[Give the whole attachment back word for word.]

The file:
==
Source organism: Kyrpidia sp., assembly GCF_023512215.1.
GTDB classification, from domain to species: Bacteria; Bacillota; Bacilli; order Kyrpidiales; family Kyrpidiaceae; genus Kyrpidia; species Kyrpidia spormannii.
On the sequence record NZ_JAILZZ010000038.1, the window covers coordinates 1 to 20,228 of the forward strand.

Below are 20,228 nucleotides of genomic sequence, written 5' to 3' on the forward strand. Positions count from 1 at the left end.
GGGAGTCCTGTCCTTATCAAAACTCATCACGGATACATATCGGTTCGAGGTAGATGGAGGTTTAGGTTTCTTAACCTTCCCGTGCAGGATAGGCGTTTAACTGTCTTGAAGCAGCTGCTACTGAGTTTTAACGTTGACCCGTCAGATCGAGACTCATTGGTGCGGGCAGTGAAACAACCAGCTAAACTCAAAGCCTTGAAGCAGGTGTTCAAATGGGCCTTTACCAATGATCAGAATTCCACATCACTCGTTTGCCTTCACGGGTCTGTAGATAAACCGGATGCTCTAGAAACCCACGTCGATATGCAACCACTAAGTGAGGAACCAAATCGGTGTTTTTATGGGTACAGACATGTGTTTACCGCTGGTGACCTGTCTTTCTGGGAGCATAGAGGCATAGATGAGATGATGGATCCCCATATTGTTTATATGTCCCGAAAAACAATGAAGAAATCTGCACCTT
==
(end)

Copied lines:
Source organism: Kyrpidia sp., assembly GCF_023512215.1.
GTDB classification, from domain to species: Bacteria; Bacillota; Bacilli; order Kyrpidiales; family Kyrpidiaceae; genus Kyrpidia; species Kyrpidia spormannii.
On the sequence record NZ_JAILZZ010000038.1, the window covers coordinates 1 to 20,228 of the forward strand.

Below are 20,228 nucleotides of genomic sequence, written 5' to 3' on the forward strand. Positions count from 1 at the left end.
GGGAGTCCTGTCCTTATCAAAACTCATCACGGATACATATCGGTTCGAGGTAGATGGAGGTTTAGGTTTCTTAACCTTCCCGTGCAGGATAGGCGTTTAACTGTCTTGAAGCAGCTGCTACTGAGTTTTAACGTTGACCCGTCAGATCGAGACTCATTGGTGCGGGCAGTGAAACAACCAGCTAAACTCAAAGCCTTGAAGCAGGTGTTCAAATGGGCCTTTACCAATGATCAGAATTCCACATCACTCGTTTGCCTTCACGGGTCTGTAGATAAACCGGATGCTCTAGAAACCCACGTCGATATGCAACCACTAAGTGAGGAACCAAATCGGTGTTTTTATGGGTACAGACATGTGTTTACCGCTGGTGACCTGTCTTTCTGGGAGCATAGAGGCATAGATGAGATGATGGATCCCCATATTGTTTATATGTCCCGAAAAACAATGAAGAAATCTGCACCTT